Let’s revisit Spinoza’s most direct discussion of mode-composition in the Ethics:
if a number of Individuals so concur in one action that together they are all the cause of one effect, I consider them all, to that extent [eatenus], as one singular thing. (2d7, emphasis added)
When a number of bodies … communicate their motions to each other in a certain fixed manner, we shall say that [dicemus] those bodies are united with one another and that they all together compose one body or Individual, which is distinguished from the others by this union of bodies. (2p13sd/II:99–100, emphasis added)
In light of the above, I suggest that these definitions introduce terms that convey comparisons between modes in terms of their joint causal activity from a particular perspective: if some modes act together, then they are becoming more and more similar, and this means that to some extent we can abstractly represent them as having a part/whole structure. This is comparable to the case of the chemist from above. Recall that the chemist tacitly assumes that chemical bonding is sufficient for composition in order to illustrate the structure of a water molecule. Since, for all we know, facts about chemical structure don’t rely on facts about mereological composition, the chemist’s tacit assumption doesn’t make a difference to the point that he is trying to convey by claiming that two oxygen atoms and a hydrogen atom compose water. Similarly, Spinoza considers modes as composing an object because from a limited perspective we may recognize that they are similar to some extent when they act in unison, which is true independently of whether this is really a case of composition.
One may wonder whether adopting perspectivalism about composition means that Spinoza considered the individuals themselves to be abstractions. One may even worry that perspectivalism is yet another way to tacitly attribute acosmism to Spinoza, thereby undermining any plausible motivation for Spinoza to write the Ethics. For example, if there are no individuals, we don’t exist either, so why should we bother with understanding the nature of our affects in order to overcome suffering that isn’t even real in the first place?
Even though I don’t think we should reject acosmist readings just on the basis that it raises these issues for Spinoza’s philosophical project concerning finite entities, it is important to alleviate these worries if possible. Luckily, in my understanding the perspectivalist reading doesn’t imply acosmism. What perspectivalism does imply, is that the application of mereological idioms to actually existing finite modes essentially involves taking up a limited perspective, because finite modes have no mereological structure—they are neither simples, nor composites—independently of some finite mind taking an attitude towards them. Spinoza defines singular things as ‘things that are finite and have a determinate existence’ (2d7), and not as entities that are essentially composed of finite modes. Now although he adds a clause to this definition that many individuals acting together will be considered as one singular thing, from this it doesn’t follow that the entity in question is not a mode that is better characterized with the help of other, more fundamental idioms of ontological dependence. For example, Spinoza defines modes by using inherence (1d5), and perspectivalism can accommodate the reality of modes related by inherence to both the substance and perhaps to other modes. The same goes for the familiar relations of causation and conception. So, as I understand perspectivalism, it is compatible with claiming that there are finite modes that are in causal relations with other finite modes (1p28); or that there are modes that are conceived through God (1p15). As such, adopting perspectivalism doesn’t imply acosmism because it maintains that modes have their fundamental features independently of some finite mind taking an attitude towards them. On the perspectivalist reading, when Spinoza uses mereological idioms to advance a point concerning finite modes, it is an abstract way of describing a set of more fundamental relations between finite modes while ignoring others.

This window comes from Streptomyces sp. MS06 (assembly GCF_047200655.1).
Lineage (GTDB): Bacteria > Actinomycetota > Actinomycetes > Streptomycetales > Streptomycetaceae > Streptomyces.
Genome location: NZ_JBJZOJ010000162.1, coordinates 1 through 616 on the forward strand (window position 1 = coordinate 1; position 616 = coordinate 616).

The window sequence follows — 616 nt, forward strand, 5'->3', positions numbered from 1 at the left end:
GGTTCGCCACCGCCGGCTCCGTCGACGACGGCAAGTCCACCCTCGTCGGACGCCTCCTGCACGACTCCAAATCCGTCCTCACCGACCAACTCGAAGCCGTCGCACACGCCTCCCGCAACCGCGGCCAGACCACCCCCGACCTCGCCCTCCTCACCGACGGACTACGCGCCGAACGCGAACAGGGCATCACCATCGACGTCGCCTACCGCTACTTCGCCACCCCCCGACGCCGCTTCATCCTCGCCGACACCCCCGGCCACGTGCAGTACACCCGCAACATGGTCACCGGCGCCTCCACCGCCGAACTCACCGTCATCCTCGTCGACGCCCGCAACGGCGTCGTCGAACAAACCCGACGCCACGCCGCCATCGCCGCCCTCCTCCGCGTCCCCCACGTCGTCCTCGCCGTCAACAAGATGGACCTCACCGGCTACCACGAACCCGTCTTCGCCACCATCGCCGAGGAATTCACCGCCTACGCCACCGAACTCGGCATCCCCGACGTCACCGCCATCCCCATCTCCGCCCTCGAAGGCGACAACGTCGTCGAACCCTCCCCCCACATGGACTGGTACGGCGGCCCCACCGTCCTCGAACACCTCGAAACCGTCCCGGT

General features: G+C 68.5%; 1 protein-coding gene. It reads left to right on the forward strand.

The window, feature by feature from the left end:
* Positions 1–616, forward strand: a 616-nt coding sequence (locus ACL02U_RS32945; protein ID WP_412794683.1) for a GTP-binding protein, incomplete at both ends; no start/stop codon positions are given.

A related objection could be made that perspectivalism appears to undermine certain aspects of Spinoza’s ethical theory. Consider the following:
It is the part of a wise man … to refresh and restore himself in moderation with pleasant food and drink, with scents, with the beauty of green plants, with decoration, music, sports, the theater, and other things of this kind … For the human Body is composed of a great many parts of different natures, which constantly require new and varied nourishment, so that the whole Body may be equally capable of all the things which can follow from its nature. (4p45s, emphasis added)